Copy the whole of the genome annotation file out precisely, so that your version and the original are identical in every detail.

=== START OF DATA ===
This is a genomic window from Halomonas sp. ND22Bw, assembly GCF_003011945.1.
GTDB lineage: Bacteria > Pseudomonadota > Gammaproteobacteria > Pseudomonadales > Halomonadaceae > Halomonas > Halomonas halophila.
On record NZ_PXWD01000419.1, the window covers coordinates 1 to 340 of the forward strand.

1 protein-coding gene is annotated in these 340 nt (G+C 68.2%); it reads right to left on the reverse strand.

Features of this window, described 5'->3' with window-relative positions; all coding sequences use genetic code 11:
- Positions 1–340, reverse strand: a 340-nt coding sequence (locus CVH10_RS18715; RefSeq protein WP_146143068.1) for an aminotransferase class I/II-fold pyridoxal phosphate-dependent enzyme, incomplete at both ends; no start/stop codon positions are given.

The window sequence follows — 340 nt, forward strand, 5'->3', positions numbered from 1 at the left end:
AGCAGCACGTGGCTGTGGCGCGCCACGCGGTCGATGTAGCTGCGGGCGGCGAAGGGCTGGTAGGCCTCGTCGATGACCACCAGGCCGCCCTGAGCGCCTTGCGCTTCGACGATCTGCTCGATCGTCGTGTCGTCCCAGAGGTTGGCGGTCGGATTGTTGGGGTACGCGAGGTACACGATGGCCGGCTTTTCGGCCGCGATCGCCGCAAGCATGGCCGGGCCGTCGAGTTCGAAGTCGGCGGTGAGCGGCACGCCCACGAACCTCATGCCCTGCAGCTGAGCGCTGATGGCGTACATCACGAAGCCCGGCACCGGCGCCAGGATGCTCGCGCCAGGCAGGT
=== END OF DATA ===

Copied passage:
This is a genomic window from Halomonas sp. ND22Bw, assembly GCF_003011945.1.
GTDB lineage: Bacteria > Pseudomonadota > Gammaproteobacteria > Pseudomonadales > Halomonadaceae > Halomonas > Halomonas halophila.
On record NZ_PXWD01000419.1, the window covers coordinates 1 to 340 of the forward strand.

1 protein-coding gene is annotated in these 340 nt (G+C 68.2%); it reads right to left on the reverse strand.

Features of this window, described 5'->3' with window-relative positions; all coding sequences use genetic code 11:
- Positions 1–340, reverse strand: a 340-nt coding sequence (locus CVH10_RS18715; RefSeq protein WP_146143068.1) for an aminotransferase class I/II-fold pyridoxal phosphate-dependent enzyme, incomplete at both ends; no start/stop codon positions are given.

The window sequence follows — 340 nt, forward strand, 5'->3', positions numbered from 1 at the left end:
AGCAGCACGTGGCTGTGGCGCGCCACGCGGTCGATGTAGCTGCGGGCGGCGAAGGGCTGGTAGGCCTCGTCGATGACCACCAGGCCGCCCTGAGCGCCTTGCGCTTCGACGATCTGCTCGATCGTCGTGTCGTCCCAGAGGTTGGCGGTCGGATTGTTGGGGTACGCGAGGTACACGATGGCCGGCTTTTCGGCCGCGATCGCCGCAAGCATGGCCGGGCCGTCGAGTTCGAAGTCGGCGGTGAGCGGCACGCCCACGAACCTCATGCCCTGCAGCTGAGCGCTGATGGCGTACATCACGAAGCCCGGCACCGGCGCCAGGATGCTCGCGCCAGGCAGGT